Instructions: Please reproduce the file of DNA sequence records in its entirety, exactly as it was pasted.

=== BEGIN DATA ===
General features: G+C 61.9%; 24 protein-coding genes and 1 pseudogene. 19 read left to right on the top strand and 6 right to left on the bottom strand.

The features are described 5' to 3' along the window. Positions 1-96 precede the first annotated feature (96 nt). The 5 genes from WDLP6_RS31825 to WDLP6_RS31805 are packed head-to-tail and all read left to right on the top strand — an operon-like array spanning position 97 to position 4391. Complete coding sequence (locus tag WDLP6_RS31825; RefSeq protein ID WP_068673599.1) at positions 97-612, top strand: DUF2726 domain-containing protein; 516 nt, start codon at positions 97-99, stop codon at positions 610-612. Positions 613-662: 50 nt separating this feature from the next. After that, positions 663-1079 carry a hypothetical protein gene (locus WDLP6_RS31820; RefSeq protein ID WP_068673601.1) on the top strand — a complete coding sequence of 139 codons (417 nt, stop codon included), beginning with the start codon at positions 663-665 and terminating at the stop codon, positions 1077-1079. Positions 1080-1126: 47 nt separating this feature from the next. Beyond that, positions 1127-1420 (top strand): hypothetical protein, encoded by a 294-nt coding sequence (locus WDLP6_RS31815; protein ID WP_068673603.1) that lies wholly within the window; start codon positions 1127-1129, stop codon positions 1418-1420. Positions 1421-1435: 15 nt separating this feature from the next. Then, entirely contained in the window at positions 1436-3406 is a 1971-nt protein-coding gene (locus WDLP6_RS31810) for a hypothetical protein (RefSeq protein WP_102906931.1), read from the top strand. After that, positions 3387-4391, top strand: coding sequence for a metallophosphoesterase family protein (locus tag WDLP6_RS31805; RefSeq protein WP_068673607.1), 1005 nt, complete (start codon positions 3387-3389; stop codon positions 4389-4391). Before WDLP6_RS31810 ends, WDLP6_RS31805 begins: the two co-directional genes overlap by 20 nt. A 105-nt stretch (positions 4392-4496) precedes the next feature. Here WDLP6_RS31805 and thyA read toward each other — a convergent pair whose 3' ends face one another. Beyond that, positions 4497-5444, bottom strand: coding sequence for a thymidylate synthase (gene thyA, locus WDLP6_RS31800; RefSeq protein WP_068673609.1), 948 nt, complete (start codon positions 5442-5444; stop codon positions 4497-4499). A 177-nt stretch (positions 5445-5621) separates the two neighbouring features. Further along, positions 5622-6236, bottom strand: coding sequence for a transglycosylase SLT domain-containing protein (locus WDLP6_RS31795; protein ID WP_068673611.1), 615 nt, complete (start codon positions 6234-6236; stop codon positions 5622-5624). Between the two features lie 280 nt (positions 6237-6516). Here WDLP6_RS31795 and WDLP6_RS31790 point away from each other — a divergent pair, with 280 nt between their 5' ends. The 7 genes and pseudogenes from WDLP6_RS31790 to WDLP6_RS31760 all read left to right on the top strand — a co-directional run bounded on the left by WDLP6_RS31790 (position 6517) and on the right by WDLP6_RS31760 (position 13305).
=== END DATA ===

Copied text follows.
General features: G+C 61.9%; 24 protein-coding genes and 1 pseudogene. 19 read left to right on the top strand and 6 right to left on the bottom strand.

The features are described 5' to 3' along the window. Positions 1-96 precede the first annotated feature (96 nt). The 5 genes from WDLP6_RS31825 to WDLP6_RS31805 are packed head-to-tail and all read left to right on the top strand — an operon-like array spanning position 97 to position 4391. Complete coding sequence (locus tag WDLP6_RS31825; RefSeq protein ID WP_068673599.1) at positions 97-612, top strand: DUF2726 domain-containing protein; 516 nt, start codon at positions 97-99, stop codon at positions 610-612. Positions 613-662: 50 nt separating this feature from the next. After that, positions 663-1079 carry a hypothetical protein gene (locus WDLP6_RS31820; RefSeq protein ID WP_068673601.1) on the top strand — a complete coding sequence of 139 codons (417 nt, stop codon included), beginning with the start codon at positions 663-665 and terminating at the stop codon, positions 1077-1079. Positions 1080-1126: 47 nt separating this feature from the next. Beyond that, positions 1127-1420 (top strand): hypothetical protein, encoded by a 294-nt coding sequence (locus WDLP6_RS31815; protein ID WP_068673603.1) that lies wholly within the window; start codon positions 1127-1129, stop codon positions 1418-1420. Positions 1421-1435: 15 nt separating this feature from the next. Then, entirely contained in the window at positions 1436-3406 is a 1971-nt protein-coding gene (locus WDLP6_RS31810) for a hypothetical protein (RefSeq protein WP_102906931.1), read from the top strand. After that, positions 3387-4391, top strand: coding sequence for a metallophosphoesterase family protein (locus tag WDLP6_RS31805; RefSeq protein WP_068673607.1), 1005 nt, complete (start codon positions 3387-3389; stop codon positions 4389-4391). Before WDLP6_RS31810 ends, WDLP6_RS31805 begins: the two co-directional genes overlap by 20 nt. A 105-nt stretch (positions 4392-4496) precedes the next feature. Here WDLP6_RS31805 and thyA read toward each other — a convergent pair whose 3' ends face one another. Beyond that, positions 4497-5444, bottom strand: coding sequence for a thymidylate synthase (gene thyA, locus WDLP6_RS31800; RefSeq protein WP_068673609.1), 948 nt, complete (start codon positions 5442-5444; stop codon positions 4497-4499). A 177-nt stretch (positions 5445-5621) separates the two neighbouring features. Further along, positions 5622-6236, bottom strand: coding sequence for a transglycosylase SLT domain-containing protein (locus WDLP6_RS31795; protein ID WP_068673611.1), 615 nt, complete (start codon positions 6234-6236; stop codon positions 5622-5624). Between the two features lie 280 nt (positions 6237-6516). Here WDLP6_RS31795 and WDLP6_RS31790 point away from each other — a divergent pair, with 280 nt between their 5' ends. The 7 genes and pseudogenes from WDLP6_RS31790 to WDLP6_RS31760 all read left to right on the top strand — a co-directional run bounded on the left by WDLP6_RS31790 (position 6517) and on the right by WDLP6_RS31760 (position 13305).